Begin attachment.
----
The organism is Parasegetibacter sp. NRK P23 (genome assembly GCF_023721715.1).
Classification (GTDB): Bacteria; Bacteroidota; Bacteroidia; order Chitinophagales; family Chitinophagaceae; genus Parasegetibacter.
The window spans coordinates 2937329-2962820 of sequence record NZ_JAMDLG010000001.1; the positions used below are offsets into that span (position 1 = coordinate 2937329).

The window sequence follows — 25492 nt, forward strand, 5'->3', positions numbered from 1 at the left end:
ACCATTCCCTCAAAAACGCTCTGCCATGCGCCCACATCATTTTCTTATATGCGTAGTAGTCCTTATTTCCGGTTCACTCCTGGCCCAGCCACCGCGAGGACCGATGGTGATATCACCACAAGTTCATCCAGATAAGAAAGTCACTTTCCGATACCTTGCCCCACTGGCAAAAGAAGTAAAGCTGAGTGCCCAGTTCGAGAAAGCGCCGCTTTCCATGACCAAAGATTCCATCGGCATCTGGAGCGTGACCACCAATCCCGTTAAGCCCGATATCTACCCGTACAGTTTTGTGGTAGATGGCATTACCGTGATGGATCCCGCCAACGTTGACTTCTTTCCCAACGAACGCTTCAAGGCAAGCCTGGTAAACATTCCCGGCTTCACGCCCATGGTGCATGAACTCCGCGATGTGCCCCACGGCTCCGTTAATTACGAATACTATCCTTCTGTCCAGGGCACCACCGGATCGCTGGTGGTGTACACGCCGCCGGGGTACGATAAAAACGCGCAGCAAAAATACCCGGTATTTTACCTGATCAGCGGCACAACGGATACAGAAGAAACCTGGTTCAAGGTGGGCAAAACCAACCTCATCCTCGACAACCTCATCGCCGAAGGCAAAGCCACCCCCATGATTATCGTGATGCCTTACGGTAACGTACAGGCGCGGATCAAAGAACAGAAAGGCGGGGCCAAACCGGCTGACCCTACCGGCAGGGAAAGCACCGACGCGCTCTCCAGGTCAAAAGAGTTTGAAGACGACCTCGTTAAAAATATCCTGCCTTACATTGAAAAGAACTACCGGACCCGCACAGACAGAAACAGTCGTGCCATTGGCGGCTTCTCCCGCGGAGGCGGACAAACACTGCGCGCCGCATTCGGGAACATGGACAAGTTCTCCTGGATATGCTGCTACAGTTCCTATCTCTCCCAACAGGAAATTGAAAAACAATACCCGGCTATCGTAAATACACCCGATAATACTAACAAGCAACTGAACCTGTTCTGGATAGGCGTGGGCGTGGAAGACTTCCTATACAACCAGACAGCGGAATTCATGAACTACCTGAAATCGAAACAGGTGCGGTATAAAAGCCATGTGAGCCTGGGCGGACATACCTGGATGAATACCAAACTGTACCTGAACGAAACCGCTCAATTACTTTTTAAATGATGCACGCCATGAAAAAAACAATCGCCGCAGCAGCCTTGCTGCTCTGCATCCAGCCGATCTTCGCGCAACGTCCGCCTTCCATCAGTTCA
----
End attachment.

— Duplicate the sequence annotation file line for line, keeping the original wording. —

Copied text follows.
The organism is Parasegetibacter sp. NRK P23 (genome assembly GCF_023721715.1).
Classification (GTDB): Bacteria; Bacteroidota; Bacteroidia; order Chitinophagales; family Chitinophagaceae; genus Parasegetibacter.
The window spans coordinates 2937329-2962820 of sequence record NZ_JAMDLG010000001.1; the positions used below are offsets into that span (position 1 = coordinate 2937329).

The window sequence follows — 25492 nt, forward strand, 5'->3', positions numbered from 1 at the left end:
ACCATTCCCTCAAAAACGCTCTGCCATGCGCCCACATCATTTTCTTATATGCGTAGTAGTCCTTATTTCCGGTTCACTCCTGGCCCAGCCACCGCGAGGACCGATGGTGATATCACCACAAGTTCATCCAGATAAGAAAGTCACTTTCCGATACCTTGCCCCACTGGCAAAAGAAGTAAAGCTGAGTGCCCAGTTCGAGAAAGCGCCGCTTTCCATGACCAAAGATTCCATCGGCATCTGGAGCGTGACCACCAATCCCGTTAAGCCCGATATCTACCCGTACAGTTTTGTGGTAGATGGCATTACCGTGATGGATCCCGCCAACGTTGACTTCTTTCCCAACGAACGCTTCAAGGCAAGCCTGGTAAACATTCCCGGCTTCACGCCCATGGTGCATGAACTCCGCGATGTGCCCCACGGCTCCGTTAATTACGAATACTATCCTTCTGTCCAGGGCACCACCGGATCGCTGGTGGTGTACACGCCGCCGGGGTACGATAAAAACGCGCAGCAAAAATACCCGGTATTTTACCTGATCAGCGGCACAACGGATACAGAAGAAACCTGGTTCAAGGTGGGCAAAACCAACCTCATCCTCGACAACCTCATCGCCGAAGGCAAAGCCACCCCCATGATTATCGTGATGCCTTACGGTAACGTACAGGCGCGGATCAAAGAACAGAAAGGCGGGGCCAAACCGGCTGACCCTACCGGCAGGGAAAGCACCGACGCGCTCTCCAGGTCAAAAGAGTTTGAAGACGACCTCGTTAAAAATATCCTGCCTTACATTGAAAAGAACTACCGGACCCGCACAGACAGAAACAGTCGTGCCATTGGCGGCTTCTCCCGCGGAGGCGGACAAACACTGCGCGCCGCATTCGGGAACATGGACAAGTTCTCCTGGATATGCTGCTACAGTTCCTATCTCTCCCAACAGGAAATTGAAAAACAATACCCGGCTATCGTAAATACACCCGATAATACTAACAAGCAACTGAACCTGTTCTGGATAGGCGTGGGCGTGGAAGACTTCCTATACAACCAGACAGCGGAATTCATGAACTACCTGAAATCGAAACAGGTGCGGTATAAAAGCCATGTGAGCCTGGGCGGACATACCTGGATGAATACCAAACTGTACCTGAACGAAACCGCTCAATTACTTTTTAAATGATGCACGCCATGAAAAAAACAATCGCCGCAGCAGCCTTGCTGCTCTGCATCCAGCCGATCTTCGCGCAACGTCCGCCTTCCATCAGTTCA